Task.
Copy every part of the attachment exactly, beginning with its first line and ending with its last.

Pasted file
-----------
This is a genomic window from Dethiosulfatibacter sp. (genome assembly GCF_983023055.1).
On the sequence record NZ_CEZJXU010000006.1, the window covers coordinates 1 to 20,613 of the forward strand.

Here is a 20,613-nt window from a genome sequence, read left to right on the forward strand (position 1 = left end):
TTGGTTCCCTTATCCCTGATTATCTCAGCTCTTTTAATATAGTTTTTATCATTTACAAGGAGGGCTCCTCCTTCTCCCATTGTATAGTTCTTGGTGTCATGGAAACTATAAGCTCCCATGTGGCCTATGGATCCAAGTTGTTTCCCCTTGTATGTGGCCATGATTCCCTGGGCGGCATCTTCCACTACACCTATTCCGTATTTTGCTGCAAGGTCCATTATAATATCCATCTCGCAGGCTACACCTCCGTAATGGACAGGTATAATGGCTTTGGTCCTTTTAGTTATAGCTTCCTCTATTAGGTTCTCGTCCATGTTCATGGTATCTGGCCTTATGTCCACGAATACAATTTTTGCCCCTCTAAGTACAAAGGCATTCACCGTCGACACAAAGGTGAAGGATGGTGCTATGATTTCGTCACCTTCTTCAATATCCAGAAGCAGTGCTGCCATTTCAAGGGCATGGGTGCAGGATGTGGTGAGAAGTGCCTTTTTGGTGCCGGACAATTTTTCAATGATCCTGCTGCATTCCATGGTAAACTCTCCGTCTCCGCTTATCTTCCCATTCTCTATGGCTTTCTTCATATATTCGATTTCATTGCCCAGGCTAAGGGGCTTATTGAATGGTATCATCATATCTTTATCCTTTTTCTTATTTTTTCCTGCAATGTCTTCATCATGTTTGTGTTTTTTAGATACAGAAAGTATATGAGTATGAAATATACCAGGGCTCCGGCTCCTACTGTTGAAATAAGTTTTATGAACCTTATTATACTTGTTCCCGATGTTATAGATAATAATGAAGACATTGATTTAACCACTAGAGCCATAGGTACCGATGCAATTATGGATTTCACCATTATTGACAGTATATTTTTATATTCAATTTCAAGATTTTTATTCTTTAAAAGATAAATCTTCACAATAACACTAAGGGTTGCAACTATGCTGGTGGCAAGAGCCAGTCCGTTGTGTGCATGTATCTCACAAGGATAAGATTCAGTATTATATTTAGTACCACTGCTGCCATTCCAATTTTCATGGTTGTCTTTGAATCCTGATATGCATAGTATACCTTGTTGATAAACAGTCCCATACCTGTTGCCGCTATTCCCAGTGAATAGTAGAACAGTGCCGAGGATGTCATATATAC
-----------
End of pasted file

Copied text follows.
This is a genomic window from Dethiosulfatibacter sp. (genome assembly GCF_983023055.1).
On the sequence record NZ_CEZJXU010000006.1, the window covers coordinates 1 to 20,613 of the forward strand.

Here is a 20,613-nt window from a genome sequence, read left to right on the forward strand (position 1 = left end):
TTGGTTCCCTTATCCCTGATTATCTCAGCTCTTTTAATATAGTTTTTATCATTTACAAGGAGGGCTCCTCCTTCTCCCATTGTATAGTTCTTGGTGTCATGGAAACTATAAGCTCCCATGTGGCCTATGGATCCAAGTTGTTTCCCCTTGTATGTGGCCATGATTCCCTGGGCGGCATCTTCCACTACACCTATTCCGTATTTTGCTGCAAGGTCCATTATAATATCCATCTCGCAGGCTACACCTCCGTAATGGACAGGTATAATGGCTTTGGTCCTTTTAGTTATAGCTTCCTCTATTAGGTTCTCGTCCATGTTCATGGTATCTGGCCTTATGTCCACGAATACAATTTTTGCCCCTCTAAGTACAAAGGCATTCACCGTCGACACAAAGGTGAAGGATGGTGCTATGATTTCGTCACCTTCTTCAATATCCAGAAGCAGTGCTGCCATTTCAAGGGCATGGGTGCAGGATGTGGTGAGAAGTGCCTTTTTGGTGCCGGACAATTTTTCAATGATCCTGCTGCATTCCATGGTAAACTCTCCGTCTCCGCTTATCTTCCCATTCTCTATGGCTTTCTTCATATATTCGATTTCATTGCCCAGGCTAAGGGGCTTATTGAATGGTATCATCATATCTTTATCCTTTTTCTTATTTTTTCCTGCAATGTCTTCATCATGTTTGTGTTTTTTAGATACAGAAAGTATATGAGTATGAAATATACCAGGGCTCCGGCTCCTACTGTTGAAATAAGTTTTATGAACCTTATTATACTTGTTCCCGATGTTATAGATAATAATGAAGACATTGATTTAACCACTAGAGCCATAGGTACCGATGCAATTATGGATTTCACCATTATTGACAGTATATTTTTATATTCAATTTCAAGATTTTTATTCTTTAAAAGATAAATCTTCACAATAACACTAAGGGTTGCAACTATGCTGGTGGCAAGAGCCAGTCCGTTGTGTGCATGTATCTCACAAGGATAAGATTCAGTATTATATTTAGTACCACTGCTGCCATTCCAATTTTCATGGTTGTCTTTGAATCCTGATATGCATAGTATACCTTGTTGATAAACAGTCCCATACCTGTTGCCGCTATTCCCAGTGAATAGTAGAACAGTGCCGAGGATGTCATATATAC